Pittsburgh trauma surgeon: “Stop the Bleed” training saved lives after shooting, but stopping the need must be next

Stop the Bleed
In the wake of the shooting at Sandy Hook Elementary School, the “Stop the Bleed” program emerged as a way to empower the public to act as immediate responders. Dr. Lenworth Jacobs, a trauma surgeon at the Hartford Hospital, recognized that the skills and tools to stop bleeding could not help when confined to a hospital setting during a mass casualty or intentional mass injury event.

That’s because a person can bleed to death in as little as five minutes, and thus time is critical in bleeding control.

Jacobs led the effort to create Stop the Bleed, a program to enhance survivability after such events. It is an initiative of the American College of Surgeons and the Hartford Consensus, and it seeks to promote the message that anyone can save a life.

Supported by the White House, Stop the Bleed originated in October 2015 with the goal of making education on bleeding control as common as CPR training.

Stop the Bleed teaches basic bleeding control techniques and provides tools, such as wound packing and tourniquets, to the general public should they need to respond to life-threatening bleeding.

Pittsburgh had prepared for such an event
Having faced intentional mass injury events in the Pittsburgh region, both in schools and our own hospital system, our team of trauma surgeons immediately began to push this public health initiative.

Through generous philanthropic support by the University of Pittsburgh Medical Center and a partnership with the Copeland Regional Trauma Council, we embarked upon the ambitious task of teaching Stop the Bleed throughout the region, with a goal of providing a tourniquet to every law enforcement officer and a bleeding control kit in every public school building.

We recognized that teachers and law enforcement are frequently the immediate responders to horrific events such as shootings, and we sought to empower those people with the tools and techniques to save a life. The program has grown rapidly in our region, with over 37,000 people trained, over 500 bleeding control kits distributed, and over 9,000 tourniquets provided to law enforcement officers, including the Pittsburgh Bureau of Police and the Pennsylvania State Police.

My trauma colleagues and I estimate that tourniquets applied by police officers and emergency medical services at the scene of the massacre at Tree of Life saved the lives of at least three victims.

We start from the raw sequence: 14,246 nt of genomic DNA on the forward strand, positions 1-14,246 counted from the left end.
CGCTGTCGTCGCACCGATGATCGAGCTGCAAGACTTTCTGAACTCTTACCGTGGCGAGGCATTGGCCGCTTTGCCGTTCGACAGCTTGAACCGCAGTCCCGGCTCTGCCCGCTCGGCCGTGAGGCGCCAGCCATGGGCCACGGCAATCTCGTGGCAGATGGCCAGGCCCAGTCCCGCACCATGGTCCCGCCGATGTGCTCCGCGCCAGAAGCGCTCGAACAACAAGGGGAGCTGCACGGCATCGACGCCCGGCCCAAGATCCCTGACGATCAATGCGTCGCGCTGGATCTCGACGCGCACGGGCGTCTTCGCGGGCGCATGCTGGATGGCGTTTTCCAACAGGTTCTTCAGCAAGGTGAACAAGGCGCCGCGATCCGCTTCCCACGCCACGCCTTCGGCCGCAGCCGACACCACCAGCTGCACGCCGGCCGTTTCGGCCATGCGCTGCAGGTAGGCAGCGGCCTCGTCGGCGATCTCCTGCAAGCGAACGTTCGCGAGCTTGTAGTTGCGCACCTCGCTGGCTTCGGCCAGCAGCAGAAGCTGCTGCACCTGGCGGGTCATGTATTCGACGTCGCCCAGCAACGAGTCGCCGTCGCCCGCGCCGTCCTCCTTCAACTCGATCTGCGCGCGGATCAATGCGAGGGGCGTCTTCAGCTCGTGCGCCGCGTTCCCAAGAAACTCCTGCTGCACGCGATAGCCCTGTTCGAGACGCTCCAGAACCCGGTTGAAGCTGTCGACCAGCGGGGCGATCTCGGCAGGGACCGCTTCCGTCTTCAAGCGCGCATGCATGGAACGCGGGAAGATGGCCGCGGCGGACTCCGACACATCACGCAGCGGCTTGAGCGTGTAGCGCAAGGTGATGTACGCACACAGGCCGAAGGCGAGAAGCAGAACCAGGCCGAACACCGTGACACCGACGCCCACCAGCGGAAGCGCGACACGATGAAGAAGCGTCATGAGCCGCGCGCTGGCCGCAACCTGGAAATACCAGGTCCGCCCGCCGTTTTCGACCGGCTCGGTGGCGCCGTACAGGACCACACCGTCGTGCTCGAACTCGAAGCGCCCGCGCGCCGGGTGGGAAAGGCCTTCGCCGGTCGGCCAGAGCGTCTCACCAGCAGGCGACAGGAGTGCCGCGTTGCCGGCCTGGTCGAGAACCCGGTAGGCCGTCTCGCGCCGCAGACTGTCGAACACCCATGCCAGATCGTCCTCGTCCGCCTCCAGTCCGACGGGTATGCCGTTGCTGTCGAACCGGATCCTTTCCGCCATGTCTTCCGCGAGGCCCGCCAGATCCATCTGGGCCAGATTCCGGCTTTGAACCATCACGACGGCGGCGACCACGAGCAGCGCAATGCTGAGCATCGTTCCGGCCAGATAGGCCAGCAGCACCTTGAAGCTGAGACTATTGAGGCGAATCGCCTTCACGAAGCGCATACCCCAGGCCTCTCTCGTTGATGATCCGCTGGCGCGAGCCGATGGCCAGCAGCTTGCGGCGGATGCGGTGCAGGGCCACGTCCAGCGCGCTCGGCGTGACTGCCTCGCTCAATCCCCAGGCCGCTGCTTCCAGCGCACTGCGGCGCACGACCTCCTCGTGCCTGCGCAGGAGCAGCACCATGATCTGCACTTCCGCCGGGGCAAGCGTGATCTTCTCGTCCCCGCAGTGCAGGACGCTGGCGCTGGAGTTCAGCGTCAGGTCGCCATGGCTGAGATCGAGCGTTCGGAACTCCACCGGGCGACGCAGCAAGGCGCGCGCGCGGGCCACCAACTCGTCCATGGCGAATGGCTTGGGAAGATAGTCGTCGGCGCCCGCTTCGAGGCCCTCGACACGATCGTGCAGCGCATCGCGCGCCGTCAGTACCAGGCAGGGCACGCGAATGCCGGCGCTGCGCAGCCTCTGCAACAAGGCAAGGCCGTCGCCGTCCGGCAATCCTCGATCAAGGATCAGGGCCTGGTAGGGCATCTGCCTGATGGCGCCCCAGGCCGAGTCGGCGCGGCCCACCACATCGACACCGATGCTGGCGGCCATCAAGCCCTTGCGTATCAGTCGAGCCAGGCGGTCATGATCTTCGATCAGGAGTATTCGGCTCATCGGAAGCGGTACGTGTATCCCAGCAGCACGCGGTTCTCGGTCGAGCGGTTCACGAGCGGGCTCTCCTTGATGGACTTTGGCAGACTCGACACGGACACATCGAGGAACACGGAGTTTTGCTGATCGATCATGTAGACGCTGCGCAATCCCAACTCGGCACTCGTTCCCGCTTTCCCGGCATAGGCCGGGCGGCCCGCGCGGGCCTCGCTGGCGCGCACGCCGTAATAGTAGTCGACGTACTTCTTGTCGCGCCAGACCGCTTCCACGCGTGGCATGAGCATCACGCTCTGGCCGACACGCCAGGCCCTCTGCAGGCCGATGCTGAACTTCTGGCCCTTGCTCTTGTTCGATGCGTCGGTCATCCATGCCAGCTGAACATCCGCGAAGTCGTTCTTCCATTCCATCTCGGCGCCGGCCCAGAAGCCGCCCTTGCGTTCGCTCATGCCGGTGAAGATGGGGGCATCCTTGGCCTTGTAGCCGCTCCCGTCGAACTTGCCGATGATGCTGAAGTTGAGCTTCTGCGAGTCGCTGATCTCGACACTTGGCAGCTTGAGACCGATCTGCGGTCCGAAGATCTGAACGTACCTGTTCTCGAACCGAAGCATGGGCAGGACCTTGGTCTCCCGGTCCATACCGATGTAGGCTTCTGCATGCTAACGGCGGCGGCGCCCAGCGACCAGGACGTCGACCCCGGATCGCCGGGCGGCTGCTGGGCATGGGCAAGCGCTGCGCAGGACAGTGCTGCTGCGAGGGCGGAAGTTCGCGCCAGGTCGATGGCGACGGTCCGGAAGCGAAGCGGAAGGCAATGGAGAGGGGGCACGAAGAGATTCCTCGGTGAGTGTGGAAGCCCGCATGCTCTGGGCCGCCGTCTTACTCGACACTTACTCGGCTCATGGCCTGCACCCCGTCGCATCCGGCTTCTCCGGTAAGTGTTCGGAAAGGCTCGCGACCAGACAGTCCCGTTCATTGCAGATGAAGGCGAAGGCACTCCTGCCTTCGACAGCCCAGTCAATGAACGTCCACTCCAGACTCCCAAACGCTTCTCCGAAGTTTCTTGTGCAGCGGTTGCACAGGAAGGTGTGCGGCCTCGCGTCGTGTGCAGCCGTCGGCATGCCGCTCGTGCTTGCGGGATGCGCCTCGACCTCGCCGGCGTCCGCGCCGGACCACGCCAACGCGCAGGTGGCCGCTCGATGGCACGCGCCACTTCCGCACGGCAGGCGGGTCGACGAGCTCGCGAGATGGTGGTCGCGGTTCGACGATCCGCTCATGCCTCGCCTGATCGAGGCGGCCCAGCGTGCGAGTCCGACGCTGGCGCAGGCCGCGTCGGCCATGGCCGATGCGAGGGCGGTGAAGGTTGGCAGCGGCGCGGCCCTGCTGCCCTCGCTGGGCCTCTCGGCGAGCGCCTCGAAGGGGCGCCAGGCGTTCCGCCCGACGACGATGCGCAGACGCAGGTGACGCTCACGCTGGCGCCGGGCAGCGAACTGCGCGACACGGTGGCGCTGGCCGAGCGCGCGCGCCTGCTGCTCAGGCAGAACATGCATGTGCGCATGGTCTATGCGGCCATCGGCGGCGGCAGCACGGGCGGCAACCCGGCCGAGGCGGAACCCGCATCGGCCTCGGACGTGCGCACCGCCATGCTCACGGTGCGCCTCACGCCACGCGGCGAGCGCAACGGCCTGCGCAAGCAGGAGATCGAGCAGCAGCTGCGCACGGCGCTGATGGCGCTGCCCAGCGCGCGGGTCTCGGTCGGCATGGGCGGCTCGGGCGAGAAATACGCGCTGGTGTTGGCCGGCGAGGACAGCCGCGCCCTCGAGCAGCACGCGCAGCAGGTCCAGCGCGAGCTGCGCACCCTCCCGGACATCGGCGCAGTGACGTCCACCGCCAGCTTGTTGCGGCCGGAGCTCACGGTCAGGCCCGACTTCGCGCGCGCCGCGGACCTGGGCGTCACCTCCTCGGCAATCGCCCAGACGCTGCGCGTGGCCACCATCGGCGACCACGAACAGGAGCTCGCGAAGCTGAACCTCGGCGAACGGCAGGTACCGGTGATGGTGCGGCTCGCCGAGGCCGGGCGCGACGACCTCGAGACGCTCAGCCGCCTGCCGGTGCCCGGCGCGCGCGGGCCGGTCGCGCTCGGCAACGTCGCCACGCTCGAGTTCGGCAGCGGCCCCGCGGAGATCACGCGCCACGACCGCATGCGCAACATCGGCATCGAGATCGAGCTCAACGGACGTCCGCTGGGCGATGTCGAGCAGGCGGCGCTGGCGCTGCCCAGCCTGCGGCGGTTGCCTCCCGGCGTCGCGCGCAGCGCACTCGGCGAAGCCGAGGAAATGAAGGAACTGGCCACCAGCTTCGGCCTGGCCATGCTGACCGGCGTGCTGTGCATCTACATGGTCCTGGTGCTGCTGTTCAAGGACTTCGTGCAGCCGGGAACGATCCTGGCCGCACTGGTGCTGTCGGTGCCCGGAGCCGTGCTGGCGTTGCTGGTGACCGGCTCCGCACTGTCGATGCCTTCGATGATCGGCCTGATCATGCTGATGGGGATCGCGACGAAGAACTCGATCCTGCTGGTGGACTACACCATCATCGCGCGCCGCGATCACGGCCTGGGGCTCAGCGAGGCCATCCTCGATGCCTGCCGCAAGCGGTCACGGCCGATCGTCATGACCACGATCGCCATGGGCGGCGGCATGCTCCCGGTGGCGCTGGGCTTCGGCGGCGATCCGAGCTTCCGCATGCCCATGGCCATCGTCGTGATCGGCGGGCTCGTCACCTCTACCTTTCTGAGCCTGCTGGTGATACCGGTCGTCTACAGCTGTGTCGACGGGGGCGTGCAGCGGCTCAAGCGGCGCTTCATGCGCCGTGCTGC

Synagogue members in Squirrel Hill asked for training
Early in our regional initiative, the Jewish Healthcare Foundation recognized the critical importance of Stop the Bleed.

In a forward thinking and proactive manner, they supported the training of the Jewish community and purchased bleeding control kits for every synagogue in the city of Pittsburgh.

I vividly remember teaching the classes at synagogues in the Squirrel Hill neighborhood of Pittsburgh. I would lead every class with the disclaimer that we hoped this training would never be necessary but that the community needed to be prepared.

Finding that some members of the public were at times overwhelmed by the training, I would frequently take my 9-year-old son along with me. Volunteering his time to teach and understand the issues was a valuable lesson for him, but it also provided strong evidence that “everyone” can indeed save a life by having a young child expertly demonstrate the basic skills of bleeding control. My son taught with me in Squirrel Hill synagogues, and while he taught community members how to apply tourniquets, they taught him about their place of worship, their community and their faith.

When I finally returned home from the hospital the night of the Tree of Life synagogue shooting, I faced the challenge that all parents faced that day: how to explain what happened to my young child. With more resilience and poise than I could maintain, he asked me important questions. He asked me if this had happened where he had taught Stop the Bleed.

I said yes.

He asked me whether Stop the Bleed had helped people. I said yes.

He asked whether people had died. Through tears, I told him that many had.

And then the question to which I had no simple answer: “Daddy, why wasn’t Stop the Bleed enough to help them?”

Matthew D. Neal is Roberta G. Simmons Assistant Professor of Surgery, University of Pittsburgh. This article is published courtesy of The Conversation.